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implication

[im-pli-key-shuh n]
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noun
  1. something implied or suggested as naturally to be inferred or understood: to resent an implication of dishonesty.
  2. the act of implying: His implication of immediate changes surprised us.
  3. the state of being implied: to know only by implication.
  4. Logic. the relation that holds between two propositions, or classes of propositions, in virtue of which one is logically deducible from the other.
  5. the act of implicating or indicating that one or more persons may be involved, as in a crime: The implication of his accomplices came only after hours of grueling questioning by the police.
  6. the state of being implicated: We recently heard of his implication in a conspiracy.
  7. Usually implications. relationships of a close or intimate nature; involvements: the religious implications of ancient astrology.

Origin of implication

1400–50; late Middle English implicacio(u)n < Latin implicātiōn- (stem of implicātiō) an interweaving, equivalent to implicāt(us) (see implicate) + -iōn- -ion
Related formsim·pli·ca·tion·al, adjectivenon·im·pli·ca·tion, noun

Synonyms

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7. associations, connections.
Dictionary.com Unabridged Based on the Random House Unabridged Dictionary, © Random House, Inc. 2018

Examples from the Web for implication

Contemporary Examples

Historical Examples

  • I wish it were possible to speak of God without the implication of dealing with religion.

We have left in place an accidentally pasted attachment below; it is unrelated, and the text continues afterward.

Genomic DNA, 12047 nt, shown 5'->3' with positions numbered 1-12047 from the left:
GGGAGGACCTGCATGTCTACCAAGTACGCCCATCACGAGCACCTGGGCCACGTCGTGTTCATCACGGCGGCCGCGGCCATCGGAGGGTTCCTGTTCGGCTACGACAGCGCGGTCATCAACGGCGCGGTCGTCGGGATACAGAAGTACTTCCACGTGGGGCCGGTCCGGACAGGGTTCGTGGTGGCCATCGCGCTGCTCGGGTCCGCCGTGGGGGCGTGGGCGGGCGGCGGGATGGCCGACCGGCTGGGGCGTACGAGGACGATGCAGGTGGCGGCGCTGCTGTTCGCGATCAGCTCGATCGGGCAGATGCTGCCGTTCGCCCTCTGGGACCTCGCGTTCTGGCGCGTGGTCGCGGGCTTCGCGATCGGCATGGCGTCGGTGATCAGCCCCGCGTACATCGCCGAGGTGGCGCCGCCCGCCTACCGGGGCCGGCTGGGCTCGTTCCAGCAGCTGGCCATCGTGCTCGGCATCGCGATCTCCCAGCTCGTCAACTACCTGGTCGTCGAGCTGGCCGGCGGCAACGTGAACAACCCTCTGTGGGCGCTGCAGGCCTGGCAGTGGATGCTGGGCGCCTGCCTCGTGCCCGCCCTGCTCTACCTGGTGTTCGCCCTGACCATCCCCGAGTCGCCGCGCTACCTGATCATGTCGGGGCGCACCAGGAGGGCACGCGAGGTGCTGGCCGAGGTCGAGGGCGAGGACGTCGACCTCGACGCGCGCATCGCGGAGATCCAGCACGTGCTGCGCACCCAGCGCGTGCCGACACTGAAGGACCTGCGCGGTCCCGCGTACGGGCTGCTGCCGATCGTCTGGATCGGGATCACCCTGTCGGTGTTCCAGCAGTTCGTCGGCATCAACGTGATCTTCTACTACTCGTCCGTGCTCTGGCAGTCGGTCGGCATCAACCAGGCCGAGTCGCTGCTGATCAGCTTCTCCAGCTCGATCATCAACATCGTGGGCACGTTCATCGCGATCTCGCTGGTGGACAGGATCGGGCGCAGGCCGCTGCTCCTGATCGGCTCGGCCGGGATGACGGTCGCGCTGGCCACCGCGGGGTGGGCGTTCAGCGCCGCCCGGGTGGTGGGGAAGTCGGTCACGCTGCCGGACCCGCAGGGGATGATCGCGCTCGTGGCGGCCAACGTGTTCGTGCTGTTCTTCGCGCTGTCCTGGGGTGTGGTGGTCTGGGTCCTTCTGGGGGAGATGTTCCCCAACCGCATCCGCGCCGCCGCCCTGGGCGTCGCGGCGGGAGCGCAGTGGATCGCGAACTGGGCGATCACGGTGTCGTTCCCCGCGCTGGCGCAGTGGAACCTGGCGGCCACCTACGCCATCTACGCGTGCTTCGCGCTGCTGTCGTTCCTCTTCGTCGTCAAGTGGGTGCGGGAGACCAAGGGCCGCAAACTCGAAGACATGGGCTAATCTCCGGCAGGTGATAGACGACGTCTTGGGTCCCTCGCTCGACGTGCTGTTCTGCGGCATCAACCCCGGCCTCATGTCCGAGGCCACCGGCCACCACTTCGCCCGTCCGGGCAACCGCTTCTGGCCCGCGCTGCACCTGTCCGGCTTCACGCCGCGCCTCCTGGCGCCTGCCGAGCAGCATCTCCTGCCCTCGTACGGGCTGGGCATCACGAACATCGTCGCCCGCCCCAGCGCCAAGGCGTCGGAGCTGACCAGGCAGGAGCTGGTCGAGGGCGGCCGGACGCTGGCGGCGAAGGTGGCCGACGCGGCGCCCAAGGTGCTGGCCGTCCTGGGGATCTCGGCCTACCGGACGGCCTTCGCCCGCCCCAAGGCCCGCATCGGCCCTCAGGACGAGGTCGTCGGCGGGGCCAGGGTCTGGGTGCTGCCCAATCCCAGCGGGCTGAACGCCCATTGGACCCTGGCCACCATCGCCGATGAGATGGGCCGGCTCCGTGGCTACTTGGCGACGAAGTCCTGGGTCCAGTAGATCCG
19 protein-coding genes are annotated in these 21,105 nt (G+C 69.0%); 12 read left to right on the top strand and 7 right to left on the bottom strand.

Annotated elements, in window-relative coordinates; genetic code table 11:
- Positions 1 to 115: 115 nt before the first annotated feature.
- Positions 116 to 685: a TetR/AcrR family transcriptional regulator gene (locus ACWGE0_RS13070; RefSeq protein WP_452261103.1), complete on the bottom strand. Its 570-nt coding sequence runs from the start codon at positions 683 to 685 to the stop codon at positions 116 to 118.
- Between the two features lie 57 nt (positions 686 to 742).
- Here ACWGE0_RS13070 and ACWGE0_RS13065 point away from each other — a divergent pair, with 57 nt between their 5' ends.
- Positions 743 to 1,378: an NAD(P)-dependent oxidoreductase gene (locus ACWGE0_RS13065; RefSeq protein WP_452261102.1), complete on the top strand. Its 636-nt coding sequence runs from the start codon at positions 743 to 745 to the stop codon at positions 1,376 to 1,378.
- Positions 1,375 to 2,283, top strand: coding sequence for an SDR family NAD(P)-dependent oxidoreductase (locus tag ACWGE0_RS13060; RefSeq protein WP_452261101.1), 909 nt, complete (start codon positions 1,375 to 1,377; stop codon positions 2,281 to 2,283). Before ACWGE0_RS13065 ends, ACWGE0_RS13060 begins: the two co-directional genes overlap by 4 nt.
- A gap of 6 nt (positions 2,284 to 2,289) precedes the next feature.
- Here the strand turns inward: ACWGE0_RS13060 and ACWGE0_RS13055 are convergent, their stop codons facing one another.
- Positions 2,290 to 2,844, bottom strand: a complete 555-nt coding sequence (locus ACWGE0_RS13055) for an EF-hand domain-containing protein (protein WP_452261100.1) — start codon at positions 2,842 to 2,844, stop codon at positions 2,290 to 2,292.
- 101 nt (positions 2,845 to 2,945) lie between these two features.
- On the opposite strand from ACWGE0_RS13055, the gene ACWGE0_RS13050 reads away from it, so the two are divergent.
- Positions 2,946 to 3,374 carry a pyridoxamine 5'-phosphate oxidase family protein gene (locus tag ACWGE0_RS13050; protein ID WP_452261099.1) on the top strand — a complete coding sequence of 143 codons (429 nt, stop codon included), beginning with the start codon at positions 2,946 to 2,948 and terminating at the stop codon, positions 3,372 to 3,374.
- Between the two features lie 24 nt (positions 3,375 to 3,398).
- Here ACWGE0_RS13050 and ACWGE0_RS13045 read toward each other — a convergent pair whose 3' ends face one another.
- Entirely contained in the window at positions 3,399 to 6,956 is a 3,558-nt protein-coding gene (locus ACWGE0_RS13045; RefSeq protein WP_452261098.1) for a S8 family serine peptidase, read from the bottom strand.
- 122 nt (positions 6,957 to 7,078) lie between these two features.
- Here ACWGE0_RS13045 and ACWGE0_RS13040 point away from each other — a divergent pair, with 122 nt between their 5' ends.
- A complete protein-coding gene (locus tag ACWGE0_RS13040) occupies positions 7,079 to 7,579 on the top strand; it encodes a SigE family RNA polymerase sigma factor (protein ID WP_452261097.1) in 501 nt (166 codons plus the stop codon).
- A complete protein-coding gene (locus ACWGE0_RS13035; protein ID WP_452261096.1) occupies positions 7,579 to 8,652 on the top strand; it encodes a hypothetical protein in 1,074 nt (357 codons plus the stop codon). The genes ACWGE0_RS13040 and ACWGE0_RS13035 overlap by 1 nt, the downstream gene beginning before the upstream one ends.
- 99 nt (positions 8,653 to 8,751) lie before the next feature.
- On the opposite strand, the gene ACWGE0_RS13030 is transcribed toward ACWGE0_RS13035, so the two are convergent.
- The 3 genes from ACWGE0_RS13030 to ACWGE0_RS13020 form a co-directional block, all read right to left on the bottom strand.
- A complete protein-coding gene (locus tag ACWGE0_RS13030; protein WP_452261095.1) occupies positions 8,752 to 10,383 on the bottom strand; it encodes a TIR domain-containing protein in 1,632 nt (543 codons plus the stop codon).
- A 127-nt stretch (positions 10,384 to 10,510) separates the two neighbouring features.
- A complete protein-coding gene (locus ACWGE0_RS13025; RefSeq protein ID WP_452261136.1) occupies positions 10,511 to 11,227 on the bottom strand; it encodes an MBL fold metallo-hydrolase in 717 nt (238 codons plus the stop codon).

• This, it must be observed, was not a direct falsehood: it was such only by implication.

  • "We must make haste, Miss Calendar," said Kirkwood, ignoring the implication.

    The Black Bag

    Louis Joseph Vance

  • I should have been shot for that but His Majesty did not see the implication.

  • If these papers do not say so plainly, they say it by implication.

    The House Under the Sea

    Sir Max Pemberton


British Dictionary definitions for implication

implication

noun
  1. the act of implicating or the state of being implicated
  2. something that is implied; suggestionthe implication of your silence is that you're bored
  3. logic
    1. the operator that forms a sentence from two given sentences and corresponds to the English ifthen
    2. a sentence so formed. Usually written p→q or p⊃q, where p,q are the component sentences, it is true except when p (the antecedent) is true and q (the consequent) is false
    3. the relation between such sentences
Derived Formsimplicational, adjective
Collins English Dictionary - Complete & Unabridged 2012 Digital Edition © William Collins Sons & Co. Ltd. 1979, 1986 © HarperCollins Publishers 1998, 2000, 2003, 2005, 2006, 2007, 2009, 2012

Word Origin and History for implication

n.

early 15c., "action of entangling," from Latin implicationem (nominative implicatio) "interweaving, entanglement," from past participle stem of implicare "involve, entangle, connect closely," from assimilated form of in- "into, in, on, upon" (see in- (2)) + plicare "to fold" (see ply (v.1)). Meaning "something implied (but not expressed)" is from 1550s.

Online Etymology Dictionary, © 2010 Douglas Harper